The broad strokes of Lord & Miller’s ideological playbook here are admirable and sound. Gender fluidity should be encouraged in terms of children’s play, and because of the ever-pervasive cock of the patriarchy (phrase swiped from Marc Maron), at least some of that starts with boys learning that “girl toys” aren’t inherently lame. Moreover, imaginative worlds coded feminine are no less legitimate or serious than those coded masculine, as anyone who has watched self-consciously dark Hollywood franchise entries from the past decade can attest. Generally speaking, and with obvious exceptions, we should accept and assimilate worldviews beyond those targeted towards us. It’s how we create a more tolerant, more diverse world.

However, The Lego Movie 2’s narrowly prescriptive tact basically pushes the whole ideological house of cards to collapse. Lord & Miller write themselves into a corner and eventually have to delineate “good” and “bad,” and they somewhat predictably take the poptimist route. Anything “grimdark” or “grimdark”-adjacent is inherently suspect while anything optimistic or seemingly superficial should be embraced. This is a kid’s film starring literal merchandise, so it makes sense that the message has to remain reductive to be understood, but this still seems unnecessarily dogmatic. For one thing, it doesn’t logically track with the film’s metaphor: Finn’s tastes skew more “serious” than Bianca because he’s older than her, and it doesn’t seem fair to effectively punish him for experiencing a natural byproduct of adolescence that Bianca will likely go through herself. The playing field just isn’t level from the jump. But even if you toss the logic question out the window, it’s a little cringeworthy that the general takeaway tips over from “don’t fear feminine-forward pop sensibilities, dudes” to “blindly accept any and all positive messaging with a bright, colorful sheen, you buzz kill.” Those aren’t mutually exclusive concepts in the real world, but The Lego Movie 2 makes it an either/or proposition.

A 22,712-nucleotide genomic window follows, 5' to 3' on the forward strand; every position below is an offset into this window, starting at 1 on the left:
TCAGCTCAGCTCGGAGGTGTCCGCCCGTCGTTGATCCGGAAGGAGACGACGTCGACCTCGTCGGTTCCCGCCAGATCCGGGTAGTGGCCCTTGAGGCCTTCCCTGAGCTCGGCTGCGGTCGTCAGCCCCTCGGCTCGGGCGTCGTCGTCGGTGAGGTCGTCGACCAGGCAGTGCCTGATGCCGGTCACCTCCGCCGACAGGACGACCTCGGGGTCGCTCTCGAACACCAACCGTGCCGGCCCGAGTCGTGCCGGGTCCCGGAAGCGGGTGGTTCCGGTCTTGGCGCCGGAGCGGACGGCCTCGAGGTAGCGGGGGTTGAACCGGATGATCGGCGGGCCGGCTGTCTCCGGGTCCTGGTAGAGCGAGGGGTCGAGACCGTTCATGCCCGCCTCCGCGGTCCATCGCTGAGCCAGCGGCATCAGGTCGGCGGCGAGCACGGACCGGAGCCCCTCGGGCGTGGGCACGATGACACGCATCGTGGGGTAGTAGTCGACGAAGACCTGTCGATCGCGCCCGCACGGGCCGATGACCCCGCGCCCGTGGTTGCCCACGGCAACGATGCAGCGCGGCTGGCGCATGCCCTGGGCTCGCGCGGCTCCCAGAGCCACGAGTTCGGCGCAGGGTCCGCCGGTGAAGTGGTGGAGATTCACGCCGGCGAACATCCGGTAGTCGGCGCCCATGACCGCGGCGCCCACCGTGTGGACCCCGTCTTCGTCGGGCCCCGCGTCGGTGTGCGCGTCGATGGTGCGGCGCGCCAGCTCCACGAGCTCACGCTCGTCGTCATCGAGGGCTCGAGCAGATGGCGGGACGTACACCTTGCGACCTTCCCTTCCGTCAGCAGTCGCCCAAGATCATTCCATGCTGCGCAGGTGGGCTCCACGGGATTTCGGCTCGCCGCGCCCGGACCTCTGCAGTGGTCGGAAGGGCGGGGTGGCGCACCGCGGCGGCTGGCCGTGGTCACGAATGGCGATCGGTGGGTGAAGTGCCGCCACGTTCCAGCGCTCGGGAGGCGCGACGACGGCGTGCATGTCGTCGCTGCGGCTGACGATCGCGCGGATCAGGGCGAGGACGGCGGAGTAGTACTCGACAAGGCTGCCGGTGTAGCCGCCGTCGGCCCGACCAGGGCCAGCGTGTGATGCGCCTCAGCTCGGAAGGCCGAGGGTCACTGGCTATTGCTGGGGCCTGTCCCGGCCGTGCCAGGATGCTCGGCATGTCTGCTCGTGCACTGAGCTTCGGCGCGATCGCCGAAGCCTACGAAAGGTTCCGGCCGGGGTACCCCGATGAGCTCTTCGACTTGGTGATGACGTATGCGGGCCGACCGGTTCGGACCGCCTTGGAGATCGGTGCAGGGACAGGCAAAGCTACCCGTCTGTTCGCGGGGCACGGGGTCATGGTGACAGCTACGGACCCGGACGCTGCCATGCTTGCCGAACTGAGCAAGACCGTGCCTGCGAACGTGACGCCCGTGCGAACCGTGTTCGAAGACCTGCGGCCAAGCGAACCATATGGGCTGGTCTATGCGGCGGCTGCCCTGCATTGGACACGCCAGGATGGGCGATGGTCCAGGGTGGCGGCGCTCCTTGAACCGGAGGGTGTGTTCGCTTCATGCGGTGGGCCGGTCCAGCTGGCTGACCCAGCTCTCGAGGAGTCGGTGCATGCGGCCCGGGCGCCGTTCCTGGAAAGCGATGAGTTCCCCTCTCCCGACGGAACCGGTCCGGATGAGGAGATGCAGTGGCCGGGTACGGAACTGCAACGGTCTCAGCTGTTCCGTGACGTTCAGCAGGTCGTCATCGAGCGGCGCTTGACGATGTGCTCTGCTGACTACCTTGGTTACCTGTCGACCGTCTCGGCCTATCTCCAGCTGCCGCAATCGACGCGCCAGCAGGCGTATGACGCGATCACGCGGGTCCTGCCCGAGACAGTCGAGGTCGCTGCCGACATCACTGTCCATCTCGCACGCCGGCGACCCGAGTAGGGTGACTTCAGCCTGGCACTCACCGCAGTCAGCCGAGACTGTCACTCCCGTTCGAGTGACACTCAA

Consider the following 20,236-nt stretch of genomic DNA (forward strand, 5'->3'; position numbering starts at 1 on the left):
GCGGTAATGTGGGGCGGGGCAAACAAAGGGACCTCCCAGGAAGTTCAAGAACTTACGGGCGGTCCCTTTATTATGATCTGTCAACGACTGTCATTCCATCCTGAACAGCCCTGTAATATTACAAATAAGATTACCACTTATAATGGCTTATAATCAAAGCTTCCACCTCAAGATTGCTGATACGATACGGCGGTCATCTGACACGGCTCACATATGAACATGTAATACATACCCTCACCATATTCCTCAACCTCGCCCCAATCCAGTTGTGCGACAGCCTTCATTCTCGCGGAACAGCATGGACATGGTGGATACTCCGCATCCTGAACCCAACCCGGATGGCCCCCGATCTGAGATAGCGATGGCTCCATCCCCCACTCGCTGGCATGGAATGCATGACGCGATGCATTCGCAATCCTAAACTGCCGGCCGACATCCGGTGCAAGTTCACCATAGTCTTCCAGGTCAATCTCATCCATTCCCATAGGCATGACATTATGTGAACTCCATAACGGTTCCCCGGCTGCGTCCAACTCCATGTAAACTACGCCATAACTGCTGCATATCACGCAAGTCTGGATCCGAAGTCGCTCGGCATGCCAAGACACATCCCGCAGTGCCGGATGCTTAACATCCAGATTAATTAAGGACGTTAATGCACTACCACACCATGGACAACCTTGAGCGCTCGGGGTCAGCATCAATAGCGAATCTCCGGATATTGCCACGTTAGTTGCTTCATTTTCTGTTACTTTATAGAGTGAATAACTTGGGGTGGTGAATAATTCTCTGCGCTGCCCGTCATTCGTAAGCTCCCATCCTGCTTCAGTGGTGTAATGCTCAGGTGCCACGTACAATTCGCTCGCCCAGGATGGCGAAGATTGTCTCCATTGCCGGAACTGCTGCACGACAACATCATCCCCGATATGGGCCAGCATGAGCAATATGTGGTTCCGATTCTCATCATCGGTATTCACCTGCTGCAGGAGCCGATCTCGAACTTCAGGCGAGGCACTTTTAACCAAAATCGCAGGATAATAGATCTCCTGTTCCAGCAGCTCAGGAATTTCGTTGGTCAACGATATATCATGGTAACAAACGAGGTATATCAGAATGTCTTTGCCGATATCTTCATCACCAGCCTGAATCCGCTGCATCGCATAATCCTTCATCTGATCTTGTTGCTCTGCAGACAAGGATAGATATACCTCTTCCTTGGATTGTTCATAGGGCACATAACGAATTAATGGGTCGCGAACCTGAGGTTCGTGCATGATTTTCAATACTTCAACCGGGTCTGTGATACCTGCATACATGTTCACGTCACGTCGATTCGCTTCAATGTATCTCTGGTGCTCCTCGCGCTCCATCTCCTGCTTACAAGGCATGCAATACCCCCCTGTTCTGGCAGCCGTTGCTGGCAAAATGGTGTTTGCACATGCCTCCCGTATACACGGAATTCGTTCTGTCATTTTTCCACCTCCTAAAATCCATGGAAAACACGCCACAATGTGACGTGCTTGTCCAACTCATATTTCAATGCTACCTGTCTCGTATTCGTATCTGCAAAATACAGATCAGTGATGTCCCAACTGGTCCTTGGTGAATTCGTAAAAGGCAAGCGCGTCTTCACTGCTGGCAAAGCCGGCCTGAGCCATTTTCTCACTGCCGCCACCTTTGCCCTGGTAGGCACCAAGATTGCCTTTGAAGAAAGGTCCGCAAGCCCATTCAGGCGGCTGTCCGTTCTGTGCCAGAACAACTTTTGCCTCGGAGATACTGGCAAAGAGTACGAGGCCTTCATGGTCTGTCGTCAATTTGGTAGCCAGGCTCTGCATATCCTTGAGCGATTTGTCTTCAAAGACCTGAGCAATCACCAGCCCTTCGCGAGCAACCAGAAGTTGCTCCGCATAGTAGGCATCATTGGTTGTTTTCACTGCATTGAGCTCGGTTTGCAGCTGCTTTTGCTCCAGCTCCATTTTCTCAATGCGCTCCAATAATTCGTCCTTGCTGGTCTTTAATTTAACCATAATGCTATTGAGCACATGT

To put it another way: in The Lego Movie 2, “Everything Is Awesome” essentially sheds all menacing subtext and becomes a sincere mantra in a different costume. Lord & Miller, to their credit, try to split the difference with the more somber companion track “Everything’s Not Awesome,” a hopeful song about trying to make everything awesome just in a less idealistic fashion. The song’s pragmatism is the film’s funniest sustained joke (“Things can’t be awesome all the time / It’s an unrealistic expectation!”), and it’s difficult to ignore the political echoes in lyrics like, “We should maybe aim for not bad / Cause not bad right now would be real great!” Except that The Lego Movie 2 doesn’t practice what it preaches. Everything ends awesomely and all it took was rejecting anything with too much complexity or nuance. Lord & Miller tip their hand in this direction when, in the film’s climax, Rex dickishly spells out The Lego Movie 2’s own real-world metaphor to Emmet. They clearly want to say that you can grow up without losing all innocence or adopting narrow-minded ideas about adulthood, but apparently that also includes “basic media literacy” and “self-awareness,” concepts that, ironically, run through the directors’ entire career dating back to their cult MTV sitcom Clone High. Incoherency might be par for the course, but it tends to go down better with more awesome.

The Lego Movie 2: The Second Part is now in wide release.

Grade: C+